To foster work and enterprise in the Middle East and in other developing countries, I will initiate “Prosperity Pacts.” Working with the private sector, the program will identify the barriers to investment, trade, and entrepreneurialism in developing nations. In exchange for removing those barriers and opening their markets to U.S. investment and trade, developing nations will receive U.S. assistance packages focused on developing the institutions of liberty, the rule of law, and property rights.
We will focus our efforts on small and medium-size businesses. Microfinance has been an effective tool at promoting enterprise and prosperity, but we must expand support to small- and medium-size businesses that are too large for microfinance, but too small for traditional banks.
The aim of a much larger share of our aid must be the promotion of work and the fostering of free enterprise. Nothing we can do as a nation will change lives and nations more effectively and permanently than sharing the insight that lies at the foundation of America’s own economy–free people pursuing happiness in their own ways build a strong and prosperous nation.
There are obviously sizable elements of Bush here, but there is a basic philosophical difference from the usual humanitarian-first approaches that echoes back to the Cold War and the notion of free enterprise fighting a global struggle against socialism. It’s not all good, but it’s more meaningful than anything that has come out of the left and its empty humanitarianism.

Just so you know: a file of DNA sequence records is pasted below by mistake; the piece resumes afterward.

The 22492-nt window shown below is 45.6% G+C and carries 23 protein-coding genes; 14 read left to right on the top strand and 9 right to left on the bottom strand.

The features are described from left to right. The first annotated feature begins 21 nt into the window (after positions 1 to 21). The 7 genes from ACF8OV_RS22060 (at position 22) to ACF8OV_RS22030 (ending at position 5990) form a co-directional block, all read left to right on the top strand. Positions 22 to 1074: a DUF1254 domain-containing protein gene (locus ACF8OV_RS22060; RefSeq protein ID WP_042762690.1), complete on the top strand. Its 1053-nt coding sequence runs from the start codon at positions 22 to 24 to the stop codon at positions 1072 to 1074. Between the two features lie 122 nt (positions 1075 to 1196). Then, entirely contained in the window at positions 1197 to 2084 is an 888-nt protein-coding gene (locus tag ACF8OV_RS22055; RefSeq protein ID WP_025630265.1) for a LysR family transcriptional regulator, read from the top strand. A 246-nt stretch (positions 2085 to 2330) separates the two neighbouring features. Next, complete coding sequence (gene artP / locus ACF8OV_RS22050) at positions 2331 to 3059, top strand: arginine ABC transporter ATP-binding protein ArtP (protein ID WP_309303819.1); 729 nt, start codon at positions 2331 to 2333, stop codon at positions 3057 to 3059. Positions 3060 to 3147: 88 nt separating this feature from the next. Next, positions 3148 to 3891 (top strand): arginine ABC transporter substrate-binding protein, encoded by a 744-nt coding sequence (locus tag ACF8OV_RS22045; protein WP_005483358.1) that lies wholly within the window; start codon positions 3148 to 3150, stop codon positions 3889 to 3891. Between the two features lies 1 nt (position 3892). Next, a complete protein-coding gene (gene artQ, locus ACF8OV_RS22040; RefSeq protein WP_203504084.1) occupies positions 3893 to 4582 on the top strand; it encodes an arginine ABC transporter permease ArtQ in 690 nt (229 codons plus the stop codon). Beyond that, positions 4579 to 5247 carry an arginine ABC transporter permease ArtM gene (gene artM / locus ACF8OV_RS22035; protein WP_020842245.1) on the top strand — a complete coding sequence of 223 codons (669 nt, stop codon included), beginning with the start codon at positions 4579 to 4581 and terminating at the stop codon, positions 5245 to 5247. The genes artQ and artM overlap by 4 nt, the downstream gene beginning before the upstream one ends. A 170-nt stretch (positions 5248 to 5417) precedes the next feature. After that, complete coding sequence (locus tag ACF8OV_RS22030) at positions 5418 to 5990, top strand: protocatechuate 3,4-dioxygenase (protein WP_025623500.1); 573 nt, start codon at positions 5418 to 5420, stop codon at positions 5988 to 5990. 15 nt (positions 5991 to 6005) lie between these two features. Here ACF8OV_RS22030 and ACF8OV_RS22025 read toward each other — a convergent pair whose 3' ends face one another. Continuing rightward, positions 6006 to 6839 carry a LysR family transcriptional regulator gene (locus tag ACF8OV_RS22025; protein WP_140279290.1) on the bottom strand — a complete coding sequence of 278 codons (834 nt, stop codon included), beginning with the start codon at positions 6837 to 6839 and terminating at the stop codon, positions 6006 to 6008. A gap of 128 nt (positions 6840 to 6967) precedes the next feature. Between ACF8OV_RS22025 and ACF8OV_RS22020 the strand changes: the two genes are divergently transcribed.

A temporary aid package can jolt an economy. It can fund some projects. It can pay some bills. It can employ some people some of the time. But it can’t sustain an economy—not for long. It can’t pull the whole cart—because at some point, the money runs out.
Here Romney links his notion of foreign aid to his notion of domestic aid, and both have to be jump starts that empower people, rather than permanent dependencies.
But an assistance program that helps unleash free enterprise creates enduring prosperity. Free enterprise is based on mutual exchange—or, rather, millions of exchanges—millions of people trading, buying, selling, building, investing. Yes, it has its ups and downs. It isn’t perfect. But it’s more durable. It’s more reliable. And ultimately, as history shows, it’s more successful.